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The Whitney is steeped in the innovative display of contemporary and modern works that push the boundaries of media and performance, and a new emphasis will be placed on all of the above in the new space. Which means one thing for staff technologists: maintenance.

On a Tuesday, the one day each week when the museum’s doors are closed to the public, it’s possible to find a little bit of maintenance going on. In fact, a good portion of the high-tech care is done by the very person who led the charge in finding those CRTs for the Paik piece. For a good while, at least, it would be easy to go to the fifth floor and find Richard Bloes, senior technician with the exhibition and collections management department, carefully dusting each of the 690 35mm slides in a flock of nine projectors displaying stills from Nan Goldin’s “Ballad of Sexual Dependency.”

“I do a little bit of everything,” Bloes says, including slide dusting, CRT monitor hunting, multiformat projecting, high-tech digital 4K displaying and more than a few other things in between. “There’s a lot of old technology in this show,” he notes. Then he laughs with a little bit of irony. “We’re constantly dealing with the oldest equipment imaginable and then the newest stuff at the same time.”

Whitney stairway. Photograph © Timothy Schenck 2015.
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Take the slide dusting, for example. Plenty of contemporary artists and museums are transferring slides to digital formats and projecting them that way. That might in fact be better, as “keeping nine slide projectors working is a lot harder than keeping one video projector working,” he observes. But the Whitney prefers the original format, and, Bloes adds, “I like the way slides look better. But I don’t know if anyone else knows the difference or cares that the photos are on slides.”

Oh, but they certainly do! And not just multimedia buffs, either. The original format of works is important, and the Whitney engages in a constant process of maintaining and transferring formats on a per-work basis. That’s something else Bloes helps to manage, and the museum’s conservation department is receiving a big new media lab in the new building. The Whitney has devoted about 5,000 square feet to the newly established Sondra Gilman Study Center for works on paper and the Bucksbaum, Learsy, Scanlan Conservation Center. Adjacent to one another and the galleries, the complex enables cross-disciplinary and cross-media study. There, a lot of the older video equipment will be used to transfer some works into digital formats—where curatorial interests permit, of course.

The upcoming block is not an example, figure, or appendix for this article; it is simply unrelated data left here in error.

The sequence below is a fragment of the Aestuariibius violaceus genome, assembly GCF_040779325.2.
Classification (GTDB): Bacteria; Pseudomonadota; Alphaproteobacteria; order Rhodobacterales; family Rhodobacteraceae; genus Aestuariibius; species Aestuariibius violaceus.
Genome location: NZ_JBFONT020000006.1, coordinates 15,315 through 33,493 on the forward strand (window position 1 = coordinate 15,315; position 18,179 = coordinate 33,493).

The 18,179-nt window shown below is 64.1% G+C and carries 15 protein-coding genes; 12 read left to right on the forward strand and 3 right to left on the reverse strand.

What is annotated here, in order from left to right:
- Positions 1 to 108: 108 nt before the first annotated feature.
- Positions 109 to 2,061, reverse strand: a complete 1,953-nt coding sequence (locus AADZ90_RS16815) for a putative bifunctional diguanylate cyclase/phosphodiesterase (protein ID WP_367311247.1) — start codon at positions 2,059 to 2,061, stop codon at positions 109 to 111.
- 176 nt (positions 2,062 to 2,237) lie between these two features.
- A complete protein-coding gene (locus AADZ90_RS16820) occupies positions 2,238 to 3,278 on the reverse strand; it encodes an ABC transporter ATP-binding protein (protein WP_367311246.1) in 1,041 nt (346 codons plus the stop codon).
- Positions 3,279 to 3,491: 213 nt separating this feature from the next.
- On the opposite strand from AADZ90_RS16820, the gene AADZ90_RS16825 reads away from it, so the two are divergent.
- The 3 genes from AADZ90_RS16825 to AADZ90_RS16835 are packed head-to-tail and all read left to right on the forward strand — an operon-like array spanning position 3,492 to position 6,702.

Film, video and performance are key counterparts to visual art found at the museum, and the new space provides a lovely new platform in the form of the 170-seat Susan and John Hess Family Theater. The projection booth there features a Barco 4K projector, two Kinoton projectors that handle 16mm and 35mm, surround sound and an assortment of other audiovisual provisions designed by Cerami & Associates and installed by Technomedia for Turner Construction. Cerami also provided acoustical design for the theater to abate traffic noise from the adjacent West Side Highway, along with acoustic isolation for exhibit spaces.

Live theatrical events will also be supported in a blackbox theater. More audiovisual technologies were built into the Kaufman Gallery for film, video and performance, as well as in classrooms and seminar rooms and throughout the space in the form of digital signage.

On the sound side, a building-wide distributed digital audio system provides multichannel sound to locations including galleries, lobbies and the restaurant and cafes. Broadcast tielines terminate at the loading dock from strategically placed connections for production and satellite camera feeds.

Slides aside, the technology at the museum is anything but dusty, especially as preservation and maintenance of works occurs in tandem with the acquisition of new technologies to support today and tomorrow’s media. Bloes jokes that even with all the new space set aside for technology in the new building, the galleries are much bigger, too, so the shows are larger and require more equipment. Soon enough, new shelves will be overflowing with new media. But that’s good news for artists and visitors who like to see works displayed as intended.